Research Institutions in California, Maine, Michigan, Nevada and New York to Receive Funding
WASHINGTON, D.C.–The U.S. Commerce Department's National Institute of Standards and Technology (NIST) today awarded a total of $50 million in grants to five institutions to support the construction of new scientific research facilities that will explore everything from nanometer-scale electronics and "green" buildings to microbe ecosystems in the oceans. The five projects receiving funding under the NIST Construction Grant Program (NCGP) will contribute to almost $133 million in new laboratory construction projects, according to grantees.
"Strengthening research and development in the United States is critical to our ability to create jobs and remain competitive," U.S. Commerce Secretary Gary Locke said. "These construction grants will help the U.S. produce world-leading research in science and technology that will advance our economic growth and international competitiveness." The five grants announced today under the Construction Grant Program include:
- $13.1 million for the Golisano Institute for Sustainability Research Building at the Rochester Institute of Technology in New York—A new environmentally friendly building at the Institute will support green-building research and other sustainable technologies.
- $12.2 million for the expansion of facilities at the Center for Civil Engineering Earthquake Research at the University of Nevada, Reno—The laboratory expansion will result in the largest and most versatile earthquake simulation facility in the United States.
- $9.5 million for the Center of Excellence in Nano Mechanical Science & Engineering (NAMSE) at the University of Michigan, Ann Arbor—The new research facility will explore a broad range of topics at the intersection of mechanical engineering and nanometer-scale science and technology.
- $9.1 million for a new Center for Ocean Health at Bigelow Laboratory for Ocean Sciences in West Boothbay Harbor, Maine—The new research center on the coast will facilitate the study of microbial life in marine ecosystems and the health of the oceans.
- $6 million for the Western Institute of Nanotechnology on Green Engineering and Metrology (WIN GEM) at the University of California, Los Angeles—The new facility will consolidate core research facilities for three research centers developing advanced energy technologies for microelectronics and nanotechnology.
These NIST grants fund new or expanded facilities for scientific research in areas of study covered by NIST and Commerce's National Oceanic and Atmospheric Administration, including measurement science, nanotechnology, building technology and oceanography. Sponsoring organizations must be institutions of higher education or nonprofit science research organizations.
The competition for these awards was announced in February (http://www.nist.gov/director/ncgp/ncgp_022510.cfm), and NIST received more than 100 proposals. Applications were evaluated based on three criteria: scientific and technical merit of the proposed use of the facility and the need for federal funding; quality of the design of the facility; and adequacy of the project management plan for construction of the facility. Applicant organizations must fund at least 20 percent of the annual project costs.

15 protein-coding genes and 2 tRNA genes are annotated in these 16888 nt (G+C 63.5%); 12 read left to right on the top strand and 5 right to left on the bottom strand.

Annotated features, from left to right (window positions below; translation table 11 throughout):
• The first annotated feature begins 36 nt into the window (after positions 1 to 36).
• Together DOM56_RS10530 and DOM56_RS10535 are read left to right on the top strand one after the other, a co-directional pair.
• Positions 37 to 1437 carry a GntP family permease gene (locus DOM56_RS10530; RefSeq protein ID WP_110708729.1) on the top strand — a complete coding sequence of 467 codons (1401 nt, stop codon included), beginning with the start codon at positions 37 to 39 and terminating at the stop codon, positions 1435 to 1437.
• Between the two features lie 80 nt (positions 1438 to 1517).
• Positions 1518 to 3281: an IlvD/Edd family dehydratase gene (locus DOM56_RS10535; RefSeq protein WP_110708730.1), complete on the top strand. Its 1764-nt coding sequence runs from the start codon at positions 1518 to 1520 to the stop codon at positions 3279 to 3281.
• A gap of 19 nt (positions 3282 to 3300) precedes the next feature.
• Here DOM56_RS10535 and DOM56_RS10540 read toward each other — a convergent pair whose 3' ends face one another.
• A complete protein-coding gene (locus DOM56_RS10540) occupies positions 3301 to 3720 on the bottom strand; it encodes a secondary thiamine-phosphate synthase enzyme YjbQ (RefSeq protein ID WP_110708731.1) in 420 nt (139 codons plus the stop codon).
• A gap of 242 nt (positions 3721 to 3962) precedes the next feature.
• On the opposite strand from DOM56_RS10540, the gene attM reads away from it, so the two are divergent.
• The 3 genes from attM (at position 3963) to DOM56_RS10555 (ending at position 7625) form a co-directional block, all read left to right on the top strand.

Additional Details on Projects
Golisano Institute for Sustainability Research Building
Rochester Institute of Technology
NIST Construction Grant: approximately $13,110,000
Non-Federal Cost Share: approximately $21,851,000
Total budget: approximately $34,961,000
The Golisano Institute for Sustainability (GIS) at Rochester Institute of Technology (RIT) is a unique, multidisciplinary, university research and education initiative that focuses broadly on developing and introducing sustainable technologies for manufacturing, transportation, energy production and construction. GIS offers the world's first Ph.D. program in sustainability, focusing on sustainable production systems. The planned GIS Research Building will provide a consolidated research facility for the multifaceted GIS program, pulling together researchers currently housed across six colleges on campus.
The GIS Research Building will be a living laboratory for scientific discovery and experiential learning consisting of seven systems integration test beds, eight sustainability technology support laboratories along with computing and collaborative spaces to support research programs in eco-IT (encompassing topics such as the energy efficient design of major computing facilities and sustainable materials and systems for printing and imaging), sustainable products and production systems, sustainable energy, sustainable mobility (supporting research on future transportation systems based on fuel cells, biofuels and electric vehicles) and build system sustainability (Net Zero energy buildings, sustainable building materials, sustainable architecture, smart buildings).